It would be weeks (months) before we really knew our way around…it was so easy to get lost in Bancroft Hall. It was all so new and strange. Youngster ladders we could not use, curved walks we could not walk on, Second Class Doors we could not pass through…First Class Alley and Second Class Alley…Lots to learn, while being harassed constantly.

How did we, as a group, get selected to be together in the same plebe summer platoon and become Seventeenth Company 72? There we were, late in the afternoon in that sweltering Annapolis Summer heat.

I Day 1968

Over 4 years we dropped from about 38 guys to 19 and ended up as a pretty successful group overall. Seventeenth Company 72’ers were tops in academics our last semester, Brigade field ball champs, pretty decent in drill and second or third in Colors. And today as a group we have in our ranks lawyers, PhDs, business executives, and a Four Star Admiral. Who would have thought 49 years ago?!

June 26, 1968 was the beginning of an eventful summer and the introduction to so many new things. Forty Fives, M-1s, memorizing names and rates, iced tea (with no sugar or lemon), uniforms, uniform races, come arounds, accountability, folding laundry, new habits and ways of do things, and friendships that last a lifetime. If I think about specific events, I can actually still feel some of the excitement…

It was quite a culture shock and by the end of that first day, I was ready to go back to San Diego State…except for the fact that if I returned to civilian life I would be Draft Status 1A, and I would be in Nam within a year…so there was a little more incentive to “gut it out.” 

And so it began…

  • Memorization, physical exertion, isolation, deprivation
  • Unbearable heat and humidity without air conditioning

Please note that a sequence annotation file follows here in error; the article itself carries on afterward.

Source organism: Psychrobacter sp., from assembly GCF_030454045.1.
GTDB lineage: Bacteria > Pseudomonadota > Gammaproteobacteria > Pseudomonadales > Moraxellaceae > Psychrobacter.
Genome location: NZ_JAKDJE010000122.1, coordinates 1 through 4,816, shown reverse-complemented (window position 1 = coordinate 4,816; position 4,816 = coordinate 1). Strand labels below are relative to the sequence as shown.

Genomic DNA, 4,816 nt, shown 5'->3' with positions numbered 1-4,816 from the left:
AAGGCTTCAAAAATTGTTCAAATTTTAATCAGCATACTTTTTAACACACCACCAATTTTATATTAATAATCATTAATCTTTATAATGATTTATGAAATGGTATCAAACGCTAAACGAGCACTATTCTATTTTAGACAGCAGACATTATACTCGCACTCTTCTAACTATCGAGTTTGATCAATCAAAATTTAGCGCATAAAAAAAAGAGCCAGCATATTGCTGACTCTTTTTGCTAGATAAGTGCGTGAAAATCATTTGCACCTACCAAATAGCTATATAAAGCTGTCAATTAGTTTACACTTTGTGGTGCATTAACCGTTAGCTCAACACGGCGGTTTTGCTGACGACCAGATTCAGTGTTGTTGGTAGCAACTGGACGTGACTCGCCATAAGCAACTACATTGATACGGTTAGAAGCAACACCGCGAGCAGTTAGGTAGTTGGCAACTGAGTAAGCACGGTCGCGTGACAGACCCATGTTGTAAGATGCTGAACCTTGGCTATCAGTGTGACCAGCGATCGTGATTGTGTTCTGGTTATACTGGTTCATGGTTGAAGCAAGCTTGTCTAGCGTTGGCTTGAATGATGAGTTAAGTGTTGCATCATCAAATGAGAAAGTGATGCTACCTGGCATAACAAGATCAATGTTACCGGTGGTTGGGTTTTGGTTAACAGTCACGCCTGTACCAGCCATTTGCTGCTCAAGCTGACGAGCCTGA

• Haircuts every 3 days
  • Windows with no screens (do any of you remember screens? How did we keep from falling out of the windows?)
  • Rifle Range (and Dum Dum walking down a live range)
  • Tailor Shop Parties
  • Slide rules
  • Alpha codes
  • Writing your Alpha Code on your new “clothing” with a magic marker
  • Snow flake drill (Night One)
  • That awful Gong
  • White Works Charlie
  • Dixie Cups
  • Combination Caps
  • Tying a neckerchief and hanging it in the closet with shoes tied to the ends
  • Platoon Leaders (Dollarshell and Hash/Watson and Casteel)
  • Being associated with groups, Third Battalion, Company F, Platoon 17
  • Wings, Decks, Overheads, Bulkheads, Racks, Ladders and Heads
  • Napsters marching us down to get the big box full of new stuff in the 3rd Wing Basement
  • Calling Napsters sir (don’t call me sir)
  • Mass Sings at Mahan Hall
  • Marching back from Mahan Hall in the rain, wearing raingear in 90 degree 90% humidity weather
  • Talent Show (won by Third Batt in Mahan Hall)
  • Steerage
  • Eating ice cream with a shoe horn
  • Cookies from Steerage and water, the first treat of Plebe Summer
  • TWLs for the first time…Weekend of July 4, 1968
  • Pushups and bracing up
  • 3 inches of the chair
  • Eyes in the boat
  • Shoving out (I never had to do it to my recollection)
  • Green Bench (that either)
  • How long will it take us to get a Dixie Cup on the chapel dome?
  • No sir, How Long is a Chinaman (No longer politically correct)
  • Reef Points and all of its content
  • Sheet Posters
  • Pep Rallies
  • Mokes (Branch)
  • Hardly a moment to yourself

It was the beginning of our resolve “ Seventeen,mighty mean…how many do you want, Sir?…I’ll be thinking of you all day Classmates.

Appointment to Annapolis